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Should you quit, or wait to be fired?

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"You can't fire me, because I quit!"

Some investment banks are cutting back headcount or transferring roles outside of financial centers such as New York and London, and if you feel that the tap on the shoulder is inevitable or extremely likely, should you quit before you’re pushed out? The downside, of course, is that you could lose out on severance payments, but you could also get ahead of the competition before an anticipated slew of layoffs.

1. Start looking early 

The recommendation of most career coaches and recruiters is to hang in there – if possible. Keeping the job, albeit only temporarily, has many upsides.

The best thing to do when you see the writing on the wall is to start looking for a new job, says Janet Raiffa, an investment banking career coach, the former head of campus recruiting at Goldman Sachs and a former associate director of the Career Management Center at Columbia Business School.

“You won’t necessarily be able to secure one, but it is always easier to find a job when you have a job,” she said. “It also may take a long time between first contact and interview and receiving an offer, so you could start the process while you’re still employed and then accept an offer after you’ve been terminated.

“I’ve definitely met lucky people who have been fired or laid off after they’ve already secured a new job, and then enjoyed severance and a smooth transition.”

2. Try to get a push package 

Consider the circumstances surrounding your pending departure, according to Maggie Mistal, executive coach and the founder of MMM Career Consulting.

If you suspect you’ll be laid-off, then it might make sense to leave and negotiate for a transition package.

“I had a client whose employer announced cutbacks,” Mistal said. “They wanted to move on anyway and proactively offered to leave – with a package of course. It was a win-win. My client got transition money and free time to move onto the career he really wanted, and his boss didn’t have to be the bad guy and let someone go.”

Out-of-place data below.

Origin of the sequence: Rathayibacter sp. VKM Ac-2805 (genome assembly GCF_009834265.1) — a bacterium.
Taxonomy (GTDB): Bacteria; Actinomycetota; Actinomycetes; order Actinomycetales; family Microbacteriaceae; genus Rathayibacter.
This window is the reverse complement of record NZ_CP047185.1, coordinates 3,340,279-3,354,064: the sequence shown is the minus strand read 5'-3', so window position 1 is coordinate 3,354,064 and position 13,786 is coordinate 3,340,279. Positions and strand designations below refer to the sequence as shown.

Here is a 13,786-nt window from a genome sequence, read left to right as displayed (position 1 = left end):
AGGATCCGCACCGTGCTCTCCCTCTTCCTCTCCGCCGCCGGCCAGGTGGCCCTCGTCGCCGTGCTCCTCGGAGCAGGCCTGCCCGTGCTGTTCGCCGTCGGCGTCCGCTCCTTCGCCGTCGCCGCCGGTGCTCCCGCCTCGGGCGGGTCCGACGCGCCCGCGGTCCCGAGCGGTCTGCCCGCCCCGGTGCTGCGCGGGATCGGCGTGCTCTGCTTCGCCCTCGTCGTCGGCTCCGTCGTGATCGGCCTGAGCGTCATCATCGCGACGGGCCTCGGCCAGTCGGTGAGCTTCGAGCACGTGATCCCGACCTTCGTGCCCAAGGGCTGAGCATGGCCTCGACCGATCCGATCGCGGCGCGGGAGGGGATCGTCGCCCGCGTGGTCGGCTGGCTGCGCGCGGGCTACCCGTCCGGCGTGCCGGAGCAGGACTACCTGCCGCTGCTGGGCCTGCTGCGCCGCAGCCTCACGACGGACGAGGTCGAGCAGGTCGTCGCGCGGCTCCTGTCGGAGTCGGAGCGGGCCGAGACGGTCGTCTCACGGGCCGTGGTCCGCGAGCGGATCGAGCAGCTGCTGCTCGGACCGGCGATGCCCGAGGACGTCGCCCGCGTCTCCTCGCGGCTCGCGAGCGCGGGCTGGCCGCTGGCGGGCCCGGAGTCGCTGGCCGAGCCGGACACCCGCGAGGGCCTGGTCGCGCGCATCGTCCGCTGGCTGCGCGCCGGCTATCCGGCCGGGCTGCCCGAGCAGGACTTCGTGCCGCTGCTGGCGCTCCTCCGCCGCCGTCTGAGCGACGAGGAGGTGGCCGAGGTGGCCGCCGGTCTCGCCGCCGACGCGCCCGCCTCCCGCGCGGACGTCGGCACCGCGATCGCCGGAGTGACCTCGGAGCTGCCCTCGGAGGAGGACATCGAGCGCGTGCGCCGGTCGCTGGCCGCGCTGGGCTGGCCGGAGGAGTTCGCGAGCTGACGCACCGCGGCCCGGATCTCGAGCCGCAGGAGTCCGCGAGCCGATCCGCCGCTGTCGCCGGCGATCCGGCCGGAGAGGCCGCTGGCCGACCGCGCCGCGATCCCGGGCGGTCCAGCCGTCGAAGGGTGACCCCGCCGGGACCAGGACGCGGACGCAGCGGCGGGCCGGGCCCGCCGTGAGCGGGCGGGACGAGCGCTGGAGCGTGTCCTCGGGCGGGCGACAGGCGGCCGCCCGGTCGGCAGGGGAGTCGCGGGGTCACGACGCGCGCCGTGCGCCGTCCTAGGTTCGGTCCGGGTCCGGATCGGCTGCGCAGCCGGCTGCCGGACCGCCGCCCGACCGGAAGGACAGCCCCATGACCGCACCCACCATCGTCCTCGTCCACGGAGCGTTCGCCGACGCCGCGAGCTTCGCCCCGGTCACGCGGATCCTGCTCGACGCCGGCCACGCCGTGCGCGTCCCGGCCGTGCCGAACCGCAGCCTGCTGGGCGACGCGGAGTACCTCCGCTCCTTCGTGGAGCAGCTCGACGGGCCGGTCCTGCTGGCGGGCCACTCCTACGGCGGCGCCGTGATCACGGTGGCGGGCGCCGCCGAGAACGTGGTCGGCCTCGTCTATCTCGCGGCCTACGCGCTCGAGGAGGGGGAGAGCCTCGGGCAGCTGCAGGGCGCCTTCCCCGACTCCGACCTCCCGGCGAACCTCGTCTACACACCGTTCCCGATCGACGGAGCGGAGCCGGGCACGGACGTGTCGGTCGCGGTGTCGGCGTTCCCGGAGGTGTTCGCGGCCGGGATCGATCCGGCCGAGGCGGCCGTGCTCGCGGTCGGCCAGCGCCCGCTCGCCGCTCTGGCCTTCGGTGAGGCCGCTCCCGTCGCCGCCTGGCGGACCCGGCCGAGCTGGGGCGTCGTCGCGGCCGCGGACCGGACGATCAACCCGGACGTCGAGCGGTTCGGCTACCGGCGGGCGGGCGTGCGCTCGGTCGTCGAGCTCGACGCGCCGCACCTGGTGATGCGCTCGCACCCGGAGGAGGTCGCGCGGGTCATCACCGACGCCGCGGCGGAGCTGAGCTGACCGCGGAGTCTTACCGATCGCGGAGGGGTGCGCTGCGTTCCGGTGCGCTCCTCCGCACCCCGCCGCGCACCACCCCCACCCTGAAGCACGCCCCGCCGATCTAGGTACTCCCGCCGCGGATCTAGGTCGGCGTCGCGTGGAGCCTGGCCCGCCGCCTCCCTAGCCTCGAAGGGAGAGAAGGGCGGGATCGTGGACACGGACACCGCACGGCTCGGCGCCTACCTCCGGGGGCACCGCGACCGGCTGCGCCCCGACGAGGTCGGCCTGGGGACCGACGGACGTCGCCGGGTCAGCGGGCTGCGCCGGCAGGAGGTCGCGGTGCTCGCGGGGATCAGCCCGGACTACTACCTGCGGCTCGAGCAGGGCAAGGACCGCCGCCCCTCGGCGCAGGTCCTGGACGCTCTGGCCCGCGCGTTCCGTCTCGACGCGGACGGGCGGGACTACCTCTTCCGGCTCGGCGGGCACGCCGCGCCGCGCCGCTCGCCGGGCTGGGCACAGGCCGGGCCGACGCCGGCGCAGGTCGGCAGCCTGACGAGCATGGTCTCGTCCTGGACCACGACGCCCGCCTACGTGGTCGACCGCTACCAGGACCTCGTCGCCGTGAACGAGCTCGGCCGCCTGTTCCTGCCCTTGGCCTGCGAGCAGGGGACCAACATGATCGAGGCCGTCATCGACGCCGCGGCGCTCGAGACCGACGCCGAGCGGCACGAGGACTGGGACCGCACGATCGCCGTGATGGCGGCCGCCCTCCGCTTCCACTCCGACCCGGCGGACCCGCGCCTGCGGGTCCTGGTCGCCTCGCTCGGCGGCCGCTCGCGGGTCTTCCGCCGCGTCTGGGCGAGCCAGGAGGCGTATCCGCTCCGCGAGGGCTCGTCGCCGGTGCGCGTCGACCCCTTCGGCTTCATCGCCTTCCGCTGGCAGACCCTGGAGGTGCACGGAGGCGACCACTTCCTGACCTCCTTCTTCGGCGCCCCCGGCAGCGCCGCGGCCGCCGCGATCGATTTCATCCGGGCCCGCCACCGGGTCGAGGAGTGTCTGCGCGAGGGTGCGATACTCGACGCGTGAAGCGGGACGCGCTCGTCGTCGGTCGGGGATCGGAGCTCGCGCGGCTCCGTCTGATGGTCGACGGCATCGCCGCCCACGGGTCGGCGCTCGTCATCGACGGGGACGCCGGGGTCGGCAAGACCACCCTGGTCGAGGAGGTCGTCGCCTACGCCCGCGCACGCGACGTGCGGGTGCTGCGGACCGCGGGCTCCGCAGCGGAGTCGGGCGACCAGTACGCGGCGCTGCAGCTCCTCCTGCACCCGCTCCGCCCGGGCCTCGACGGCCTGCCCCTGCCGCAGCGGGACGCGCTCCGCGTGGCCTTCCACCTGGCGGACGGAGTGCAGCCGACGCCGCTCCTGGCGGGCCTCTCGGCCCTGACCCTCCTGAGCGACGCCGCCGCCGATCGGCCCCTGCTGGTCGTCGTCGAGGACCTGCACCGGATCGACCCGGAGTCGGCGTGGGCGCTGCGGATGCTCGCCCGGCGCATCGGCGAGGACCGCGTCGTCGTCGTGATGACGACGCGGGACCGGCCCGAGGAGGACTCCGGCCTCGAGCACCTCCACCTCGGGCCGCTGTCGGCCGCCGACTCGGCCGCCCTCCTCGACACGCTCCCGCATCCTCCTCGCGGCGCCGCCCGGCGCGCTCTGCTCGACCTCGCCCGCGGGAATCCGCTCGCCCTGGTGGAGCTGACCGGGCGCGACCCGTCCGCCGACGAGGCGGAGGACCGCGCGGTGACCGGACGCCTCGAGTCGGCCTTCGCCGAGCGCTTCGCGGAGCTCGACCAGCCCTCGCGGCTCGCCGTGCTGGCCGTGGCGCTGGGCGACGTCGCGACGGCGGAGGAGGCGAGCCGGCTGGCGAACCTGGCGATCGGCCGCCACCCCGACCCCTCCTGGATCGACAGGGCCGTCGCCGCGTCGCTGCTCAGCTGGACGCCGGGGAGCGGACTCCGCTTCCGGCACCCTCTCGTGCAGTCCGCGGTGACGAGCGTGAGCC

3. Update your resume and quantify your achievements 

Everyone should have an up-to-date resume ready to send out at the drop of a hat. List the great things you’ve done and quantify the results, said Connie Thanasoulis-Cerrachio, career coach and partner at SixFigureStart.

“Just in case you are blindsided and you are out of a job, why waste time up front getting your marketing materials ready?” she said.

4. Don’t leap if you don’t have to 

Ask yourself a key question: Are you prepared financially to go without work for six months or a year?

Raiffa definitely does not recommend quitting before you have another job just to be able to say you have left voluntarily. These days, there isn’t as much stigma to losing a job, and on Wall Street it’s quite common for people to be displaced multiple time.

“It’s almost a badge of honor, and can be framed positively in terms of ability to retool and recover,” Raiffa said. “If there aren’t other job opportunities you can jump to, you’ll need unemployment benefits, even though the maximum benefit of $425 won’t seem like much to a highly paid professional.”

5. If you’re at the bottom of the pile, look for something new 

If you suspect you’ll be fired for underperforming, then you might want to resign to protect your reputation. In addition, if you’re so miserable that it’s taking a toll on you mentally or it’s affecting your health, then you might want to quit to protect your health.

“I had a client who was hired to take on work from someone else who was overwhelmed,” Mistal said. “Trouble was, the person was so overwhelmed he never had time to train my client.